Dear Prudence

Help! My Husband Wants to Move Out for a Year—and Leave His Kids.

I feel this is unbelievably selfish of him, but I kind of understand.

Silhouette of a man standing in front of a moving truck.
Photo illustration by Slate. Photos by FotoDuets/iStock / Getty Images Plus and FotoDuets/iStock/Getty Images Plus. 

Our advice columnists have heard it all over the years. Each Sunday, we dive into the Dear Prudie archives and share a selection of classic letters with our readers. Join Slate Plus for even more advice columns—your first month is only $1.

Dear Prudence,

I have been with the same guy for six years, married for one. He has two sons from a previous marriage, and she is not in the picture. If it is relevant I’m a male too. My husband has asked me if I could accept his moving into his own apartment for a year because he has never been on his own. He says he doesn’t want us to break up, just live apart for a while. The boys would stay with me in our home, and he would take them to spend the night every so often. We would also have a weekly date night just to keep our relationship “on track.” He married his ex right out of high school, and they had children right away, so he really hasn’t ever been on his own. I have not given a response other than asking a few questions. Truthfully the idea makes me mad as hell and I just want to tell him to leave if you want and take your damn brats with you! Then I calm down and realize I can’t live without him and the boys. Or maybe I can. I feel this is unbelievably selfish of him, but I kind of understand. But the boys have already been abandoned by their mother, how would this plan affect them? I am so confused, and hurt. Help!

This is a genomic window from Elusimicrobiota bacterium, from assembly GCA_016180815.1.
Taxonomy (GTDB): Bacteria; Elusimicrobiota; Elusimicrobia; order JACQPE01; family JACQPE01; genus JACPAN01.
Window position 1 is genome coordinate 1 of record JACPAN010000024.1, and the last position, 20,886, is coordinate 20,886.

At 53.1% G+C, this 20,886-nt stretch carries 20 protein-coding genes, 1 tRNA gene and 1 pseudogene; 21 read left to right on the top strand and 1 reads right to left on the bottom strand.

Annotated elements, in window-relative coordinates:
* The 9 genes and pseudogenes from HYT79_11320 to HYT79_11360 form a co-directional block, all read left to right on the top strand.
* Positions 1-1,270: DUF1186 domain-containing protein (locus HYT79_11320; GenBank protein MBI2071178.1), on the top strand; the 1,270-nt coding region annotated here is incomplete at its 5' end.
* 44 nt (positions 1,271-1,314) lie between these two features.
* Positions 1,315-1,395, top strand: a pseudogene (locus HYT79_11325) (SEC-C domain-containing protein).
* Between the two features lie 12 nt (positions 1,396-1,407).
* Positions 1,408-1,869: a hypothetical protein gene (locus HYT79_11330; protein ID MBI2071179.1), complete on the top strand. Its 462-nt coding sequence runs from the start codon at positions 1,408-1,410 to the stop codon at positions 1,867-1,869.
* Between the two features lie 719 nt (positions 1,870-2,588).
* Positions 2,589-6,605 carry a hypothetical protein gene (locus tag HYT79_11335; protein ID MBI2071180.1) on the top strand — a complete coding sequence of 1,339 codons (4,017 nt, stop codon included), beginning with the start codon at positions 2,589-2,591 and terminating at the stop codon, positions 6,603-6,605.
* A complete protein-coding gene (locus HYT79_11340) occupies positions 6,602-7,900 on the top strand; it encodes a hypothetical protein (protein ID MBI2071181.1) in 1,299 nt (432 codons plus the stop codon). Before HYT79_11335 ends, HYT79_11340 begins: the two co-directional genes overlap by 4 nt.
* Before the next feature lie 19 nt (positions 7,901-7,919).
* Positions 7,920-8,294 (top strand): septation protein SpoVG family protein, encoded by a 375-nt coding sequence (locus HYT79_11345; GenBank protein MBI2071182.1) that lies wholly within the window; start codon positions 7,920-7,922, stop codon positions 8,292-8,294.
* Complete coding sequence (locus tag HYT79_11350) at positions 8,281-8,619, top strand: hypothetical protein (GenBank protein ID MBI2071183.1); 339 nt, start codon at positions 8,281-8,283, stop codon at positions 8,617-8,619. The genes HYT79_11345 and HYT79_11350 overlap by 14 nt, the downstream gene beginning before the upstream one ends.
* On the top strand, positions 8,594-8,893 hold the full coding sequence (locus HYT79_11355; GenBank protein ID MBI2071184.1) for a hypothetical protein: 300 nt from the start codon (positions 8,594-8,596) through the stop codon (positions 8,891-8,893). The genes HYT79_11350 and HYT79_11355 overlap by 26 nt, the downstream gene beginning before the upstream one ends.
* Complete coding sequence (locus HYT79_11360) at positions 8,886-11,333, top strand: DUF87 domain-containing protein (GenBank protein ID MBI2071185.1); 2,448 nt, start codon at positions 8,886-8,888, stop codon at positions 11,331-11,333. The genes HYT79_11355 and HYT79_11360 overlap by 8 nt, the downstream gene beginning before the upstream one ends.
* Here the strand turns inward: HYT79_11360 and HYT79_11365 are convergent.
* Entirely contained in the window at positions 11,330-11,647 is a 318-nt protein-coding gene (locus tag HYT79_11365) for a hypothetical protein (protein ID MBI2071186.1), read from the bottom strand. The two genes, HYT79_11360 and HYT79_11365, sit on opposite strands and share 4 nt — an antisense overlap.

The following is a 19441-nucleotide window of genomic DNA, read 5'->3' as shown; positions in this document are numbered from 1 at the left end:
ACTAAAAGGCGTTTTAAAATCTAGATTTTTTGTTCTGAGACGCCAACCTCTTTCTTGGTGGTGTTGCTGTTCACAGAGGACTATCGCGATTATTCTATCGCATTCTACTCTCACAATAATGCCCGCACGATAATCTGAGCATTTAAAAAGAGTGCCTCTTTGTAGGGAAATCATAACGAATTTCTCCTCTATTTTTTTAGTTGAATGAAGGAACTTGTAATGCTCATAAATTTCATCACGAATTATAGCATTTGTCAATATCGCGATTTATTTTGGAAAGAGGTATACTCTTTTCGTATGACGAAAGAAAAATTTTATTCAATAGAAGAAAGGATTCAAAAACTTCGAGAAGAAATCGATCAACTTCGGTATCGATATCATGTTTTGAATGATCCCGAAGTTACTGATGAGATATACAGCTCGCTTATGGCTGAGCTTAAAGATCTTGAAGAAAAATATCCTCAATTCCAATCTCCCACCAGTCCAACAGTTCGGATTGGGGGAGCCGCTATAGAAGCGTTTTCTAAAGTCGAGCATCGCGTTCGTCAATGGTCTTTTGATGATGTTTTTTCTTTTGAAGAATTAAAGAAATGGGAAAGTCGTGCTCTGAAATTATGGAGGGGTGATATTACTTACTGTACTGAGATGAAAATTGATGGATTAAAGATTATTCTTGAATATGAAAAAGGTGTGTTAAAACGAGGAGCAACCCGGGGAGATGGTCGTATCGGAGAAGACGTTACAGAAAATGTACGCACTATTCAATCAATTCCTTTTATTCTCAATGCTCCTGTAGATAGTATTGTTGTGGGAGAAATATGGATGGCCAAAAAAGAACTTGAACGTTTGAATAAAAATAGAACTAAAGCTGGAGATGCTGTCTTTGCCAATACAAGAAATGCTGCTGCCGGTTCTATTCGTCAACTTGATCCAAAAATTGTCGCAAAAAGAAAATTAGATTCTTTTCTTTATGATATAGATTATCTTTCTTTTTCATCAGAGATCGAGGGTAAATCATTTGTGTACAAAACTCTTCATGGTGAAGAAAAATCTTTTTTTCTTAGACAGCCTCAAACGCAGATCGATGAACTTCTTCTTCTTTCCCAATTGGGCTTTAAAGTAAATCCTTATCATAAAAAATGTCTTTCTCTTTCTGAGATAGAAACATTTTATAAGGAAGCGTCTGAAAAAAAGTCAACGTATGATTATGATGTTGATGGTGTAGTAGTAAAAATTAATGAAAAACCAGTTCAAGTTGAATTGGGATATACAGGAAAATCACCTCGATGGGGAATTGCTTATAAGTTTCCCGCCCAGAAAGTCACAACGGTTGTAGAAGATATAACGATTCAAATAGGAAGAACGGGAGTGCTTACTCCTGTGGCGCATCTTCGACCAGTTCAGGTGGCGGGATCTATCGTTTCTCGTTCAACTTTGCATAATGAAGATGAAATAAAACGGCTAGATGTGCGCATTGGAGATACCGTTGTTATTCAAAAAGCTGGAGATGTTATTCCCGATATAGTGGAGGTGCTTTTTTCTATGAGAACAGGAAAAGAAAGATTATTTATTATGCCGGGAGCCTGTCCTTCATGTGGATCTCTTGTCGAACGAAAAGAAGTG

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I would resist the urge to take your (extremely understandable) frustration, hurt, and confusion out on the kids by referring to them, even facetiously, as “your damn brats”; whatever happens between you and your husband, I hope very much that you can see his children are not responsible for his behavior. What troubles me the most is his request that you take over primary custody of his children so he can have a bachelor pad. It’s one thing to suggest living apart from one’s romantic partner; it’s quite another to abdicate daily responsibility toward your own children just because you’ve never lived in a studio. I might have more faith that your husband was trying to suggest a genuine, radical-yet-loving change in your living situation if he weren’t also asking you to become his children’s primary caregiver—it sounds to me that what he is asking is for you to become the father he no longer feels like being, while you get to see him for one date night a week. If he wants a divorce, that’s one thing, but what he’s offering is a homemade custody agreement that puts the burden of daily caregiving almost entirely on you. That’s not “keeping your relationship on track”; that’s abandonment. What he’s proposing is selfish and cruel, and you are right to reject it. Tell him that his plan is unacceptable and that you will not consider it, and hold firm. If you two end up divorcing over this—and you may—you should figure out a custody agreement that benefits the children first, and your husband’s desire to live in a loft second. —Danny M. Lavery